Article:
Electrical motors turn electricity into rotational movement. Outside of the extrusion drive, which is covered in its own section, rotational movement is not particularly useful in 3D printing. Some DIYers have built polar-coordinate based 3D printers where the build platform rotates, but these printers setups are uncommon and still rely on two linear axes. Therefore, the rotational of the motor shaft needs to converted to linear motion. The components that allow rotation of the motor to move the carriage linearly are collectively referred to as the transmission. There are two transmission setups commonly used in the 3D printing: belt-driven and lead screw-driven. While these two types of transmissions are relatively easy to understand, small changes can result in profound differences in 3D printer speeds and accuracy. This section is just a small primer on this deceivingly complex topic, so take the time to read through the external resources below if you are sourcing your own 3D printer parts.
In belt-driven transmission, a synthetic rubber belt reinforced with high-tensile fibers (Kevlar, fiberglass etc.) is connected to both ends of a carriage typically in a closed loop. A specialized pulley, known as a timing pulley is inserted into this loop. The timing pulley has pockets cut into it that match the prolife of teeth present on the belt. When a motor turns the timing pulley the belt moves. In an appropriate linear rail system where the movement of the carriage is restricted to one direction the carriage will move when the belt moves. The timing pulley and belt come in a variety of widths, teeth profiles, and pitches (the distance between consecutive teeth). For 3D printing, the GT tooth profile is optimized to prevent backlash or lost motion when motor reverses the direction of the pulley. The most common belt width and teeth pitch for 3D printing are 6mm and 2mm, respectively. Industrial CNC machines use belts with larger widths and pitches because they have to move carriages significantly heavier than those found on 3D printers. The timing pulley comes in a variety of different diameters. Intuitively, the larger the diameter of the pulley the greater the circumference, which means that more belt will be moved per rotation of this pulley.
The speed at which a carriage will move in a belt-driven setup is not only dependent on the speed at which the motor turns but also the circumference of the pulley. The circumference of a timing pulley is usually reported by the number of teeth. A 16 tooth (abbreviated as 16T) timing pulley would have a smaller circumference than a 60T timing pulley. Intuitively, larger diameter pulleys will have larger circumferences and move more belt per rotation. In 3D printing where high carriage speeds are common a 16Tor 20T pulley is used. Using too large of a pulley can be detrimental to the resolution of the 3D printer but this will be discussed later.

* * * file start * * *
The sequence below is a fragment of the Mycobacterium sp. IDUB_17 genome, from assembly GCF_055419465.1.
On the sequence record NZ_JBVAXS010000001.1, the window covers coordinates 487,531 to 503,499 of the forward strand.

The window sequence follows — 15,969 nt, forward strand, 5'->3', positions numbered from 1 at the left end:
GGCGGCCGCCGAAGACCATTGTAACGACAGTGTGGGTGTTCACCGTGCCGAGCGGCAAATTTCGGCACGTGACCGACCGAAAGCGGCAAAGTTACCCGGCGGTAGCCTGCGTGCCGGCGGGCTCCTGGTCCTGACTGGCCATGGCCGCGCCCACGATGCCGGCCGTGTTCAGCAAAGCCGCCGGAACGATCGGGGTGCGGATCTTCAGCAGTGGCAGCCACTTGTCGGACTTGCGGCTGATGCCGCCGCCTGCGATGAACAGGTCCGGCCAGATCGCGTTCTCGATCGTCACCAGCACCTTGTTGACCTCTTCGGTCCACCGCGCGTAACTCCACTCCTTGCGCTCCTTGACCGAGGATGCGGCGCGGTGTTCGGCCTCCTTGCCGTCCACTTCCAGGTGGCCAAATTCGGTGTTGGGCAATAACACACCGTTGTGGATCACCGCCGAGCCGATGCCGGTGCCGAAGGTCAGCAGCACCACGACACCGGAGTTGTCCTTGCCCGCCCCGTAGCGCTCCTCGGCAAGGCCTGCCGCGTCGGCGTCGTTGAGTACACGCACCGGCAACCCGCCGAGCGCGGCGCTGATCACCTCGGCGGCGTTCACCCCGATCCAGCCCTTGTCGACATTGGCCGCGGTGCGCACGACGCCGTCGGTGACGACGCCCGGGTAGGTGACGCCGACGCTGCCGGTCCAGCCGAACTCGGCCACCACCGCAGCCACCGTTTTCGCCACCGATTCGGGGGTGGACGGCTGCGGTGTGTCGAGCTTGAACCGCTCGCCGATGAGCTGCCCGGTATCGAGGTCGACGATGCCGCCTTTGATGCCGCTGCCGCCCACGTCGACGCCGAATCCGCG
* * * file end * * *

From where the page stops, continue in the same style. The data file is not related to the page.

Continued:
Lead Screw-Driven Transmission
Lead Screw-driven transmission is fairly analogous to how a nut translates up and down a bolt as the bolt is spun. If the nut is kept from rotating as the bolt spins then the nut’s motion is purely linear. Again, this is why it is important to have a carriage that does not wobble as it moves up and down the rail because this wobble would be unaccounted for lost motion. The “nuts” and “bolts” used in linear screw-driven transmission are more complicated. The lead screw (also known as a power screw) has special threading to allow for load transfers of the nut, which would be attached to the carriage, without jamming. The most commonly deployed lead screws in 3D printer builds have the following specifications: 4 starts , 2mm pitch, 8mm Lead. We are not going to unpack all of these specifications, but the 8mm lead means that an appropriate nut would move 8mm every rotation of the screw.
Overall, leadscrew-based transmissions are more accurate than belts, but are slower and more expensive. However, the increased accuracy is not the main reason ACME leadscrews are commonly seen on the Z axis of 3D printers. ACME leadscrews are unlikely to spin on their own, which means when we cut the power to the printer the carriage is not going to drop.
There are a lot of different ways to successfully build a 3D printer, many of which are not covered on this website. If you want to learn more about transmission, then click through some of the links below to external websites and forums.
The table below contains parts specific to this section that Dr. D-Flo uses and recommends. Depending on your printer build these parts may or may not be compatible. It is best to use the products below as a launching point to explore similar products on the linked websites. Affiliate links may be present below (depending on the vendor).